This is the PATH variable without sudo:

$ echo 'echo $PATH' | sh


This is the PATH variable with sudo:

$ echo 'echo $PATH' | sudo sh


As far as I can tell, sudo is supposed to leave PATH untouched. What's going on? How do I change this? (This is on Ubuntu 8.04).

UPDATE: as far as I can see, none of the scripts started as root change PATH in any way.

From man sudo:

To prevent command spoofing, sudo checks ``.'' and ``'' (both denoting current directory) last when searching for a command in the user's PATH (if one or both are in the PATH). Note, however, that the actual PATH environment variable is not modified and is passed unchanged to the program that sudo executes.

17 Answers 17

This is an annoying function a feature of sudo on many distributions.

To work around this "problem" on ubuntu I do the following in my ~/.bashrc

alias sudo='sudo env PATH=$PATH'

Note the above will work for commands that don't reset the $PATH themselves. However `su' resets it's $PATH so you must use -p to tell it not to. I.E.:

sudo su -p
  • 43
    This "annoying function" prevents you from getting trojaned. I say forcing a specific $PATH is a feature, not a bug---it makes you write out the full path to a program that's outside the $PATH. – Chris Jester-Young May 18 '09 at 16:10
  • 27
    Yeah, but it's totally counterintuitive. It probably fools the good guys more than the bad guys. – Brian Armstrong Jun 20 '09 at 2:24
  • 30
    Not only is it counterintuitive, it's incorrectly documented. Reading the man pages for sudo, and comparing the config against a Fedora box, I thought the path should be preserved. Indeed, "sudo -V" even says "Environment variables to preserve: PATH". – Jason R. Coombs Mar 27 '10 at 0:20
  • 6
    it's annoying. period. if it could 'get you trojaned' by sudo it could get you trojaned the same without it. granted, harder, but if you are running code from the wrong place even with your regular user, then things are already bad enough. – gcb Mar 13 '12 at 20:53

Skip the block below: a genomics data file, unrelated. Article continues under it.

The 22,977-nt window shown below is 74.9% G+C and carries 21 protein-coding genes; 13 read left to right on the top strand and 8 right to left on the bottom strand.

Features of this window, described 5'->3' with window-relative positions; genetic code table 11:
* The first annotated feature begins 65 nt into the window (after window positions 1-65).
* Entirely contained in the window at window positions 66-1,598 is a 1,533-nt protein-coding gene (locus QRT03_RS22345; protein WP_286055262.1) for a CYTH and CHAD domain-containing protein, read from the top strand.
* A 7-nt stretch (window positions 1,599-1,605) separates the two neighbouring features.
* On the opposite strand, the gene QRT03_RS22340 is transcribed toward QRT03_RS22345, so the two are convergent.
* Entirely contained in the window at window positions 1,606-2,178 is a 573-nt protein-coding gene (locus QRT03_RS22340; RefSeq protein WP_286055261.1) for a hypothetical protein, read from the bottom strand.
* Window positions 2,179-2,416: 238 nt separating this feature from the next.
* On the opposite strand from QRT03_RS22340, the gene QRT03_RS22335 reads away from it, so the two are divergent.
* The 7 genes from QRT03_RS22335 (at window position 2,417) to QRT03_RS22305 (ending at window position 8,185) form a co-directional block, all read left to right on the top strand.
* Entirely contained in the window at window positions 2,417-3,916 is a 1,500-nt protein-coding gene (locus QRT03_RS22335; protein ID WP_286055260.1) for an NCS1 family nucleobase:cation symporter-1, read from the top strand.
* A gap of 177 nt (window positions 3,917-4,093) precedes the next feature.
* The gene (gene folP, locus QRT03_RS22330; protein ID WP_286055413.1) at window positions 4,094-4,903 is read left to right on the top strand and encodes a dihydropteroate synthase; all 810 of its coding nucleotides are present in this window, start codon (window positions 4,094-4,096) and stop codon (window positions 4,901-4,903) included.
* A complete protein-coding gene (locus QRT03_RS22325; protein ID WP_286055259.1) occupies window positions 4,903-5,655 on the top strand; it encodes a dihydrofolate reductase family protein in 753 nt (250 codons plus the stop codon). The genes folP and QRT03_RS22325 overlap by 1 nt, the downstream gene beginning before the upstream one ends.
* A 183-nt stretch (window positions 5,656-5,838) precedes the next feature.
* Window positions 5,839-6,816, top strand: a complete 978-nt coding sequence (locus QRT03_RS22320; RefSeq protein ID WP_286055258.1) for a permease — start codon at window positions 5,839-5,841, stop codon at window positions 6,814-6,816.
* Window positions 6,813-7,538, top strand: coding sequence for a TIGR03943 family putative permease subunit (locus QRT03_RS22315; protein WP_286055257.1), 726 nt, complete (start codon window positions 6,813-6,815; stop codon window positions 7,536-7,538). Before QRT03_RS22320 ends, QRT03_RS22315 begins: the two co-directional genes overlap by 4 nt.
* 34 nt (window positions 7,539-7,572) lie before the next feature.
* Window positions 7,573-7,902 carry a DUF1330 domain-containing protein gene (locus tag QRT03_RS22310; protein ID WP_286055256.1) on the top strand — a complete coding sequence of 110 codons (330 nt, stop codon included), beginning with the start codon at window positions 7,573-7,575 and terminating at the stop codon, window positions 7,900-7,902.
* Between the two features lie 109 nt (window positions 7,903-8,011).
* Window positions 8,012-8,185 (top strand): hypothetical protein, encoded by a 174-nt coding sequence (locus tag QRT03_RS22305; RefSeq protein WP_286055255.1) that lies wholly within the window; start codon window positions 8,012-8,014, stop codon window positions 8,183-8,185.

• 7
    Don't alias sudo; see answer from @Jacob about Defaults env_reset. – greg_1_anderson Aug 19 '12 at 18:35

In case someone else runs accross this and wants to just disable all path variable changing for all users.
Access your sudoers file by using the command:visudo. You should see the following line somewhere:

Defaults env_reset

which you should add the following on the next line

Defaults !secure_path

secure_path is enabled by default. This option specifies what to make $PATH when sudoing. The exclamation mark disables the feature.

  • 1
    This worked for me on ubuntu 10.10. – Aditya Sanghi Jul 9 '11 at 6:25
  • This simply works. Debian 6 (squeeze) – redochka Aug 31 '11 at 9:23
  • 6
    another way: Defaults env_keep = "PATH" – gcb Mar 13 '12 at 21:01
  • 1
    Defaults !secure_path worked great for me on modern systems; on an old ubuntu 8.04 box, Defaults env_keep = "PATH" did the trick. – greg_1_anderson Aug 19 '12 at 18:34
  • 27
    Instead of disabling the secure_path you can add to it. For example in my case I added the line "Defaults secure_path = /sbin:/bin:/usr/sbin:/usr/bin:/some/custom/directory" where "some/custom/directory" is the path that I needed to make available to sudo. – Hector Correa Oct 15 '12 at 17:25

PATH is an environment variable, and as such is by default reset by sudo.

You need special permissions to be permitted to do this.

From man sudo

       -E  The -E (preserve environment) option will override the env_reset
           option in sudoers(5)).  It is only available when either the match-
           ing command has the SETENV tag or the setenv option is set in sudo-
       Environment variables to be set for the command may also be passed on
       the command line in the form of VAR=value, e.g.
       LD_LIBRARY_PATH=/usr/local/pkg/lib.  Variables passed on the command
       line are subject to the same restrictions as normal environment vari-
       ables with one important exception.  If the setenv option is set in
       sudoers, the command to be run has the SETENV tag set or the command
       matched is ALL, the user may set variables that would overwise be for-
       bidden.  See sudoers(5) for more information.

An Example of usage:

cat >>
env | grep "MYEXAMPLE" ;
MYEXAMPLE=1 sudo sh 


man 5 sudoers : 

     env_reset       If set, sudo will reset the environment to only contain
                       the LOGNAME, SHELL, USER, USERNAME and the SUDO_* vari-
                       ables.  Any variables in the caller's environment that
                       match the env_keep and env_check lists are then added.
                       The default contents of the env_keep and env_check
                       lists are displayed when sudo is run by root with the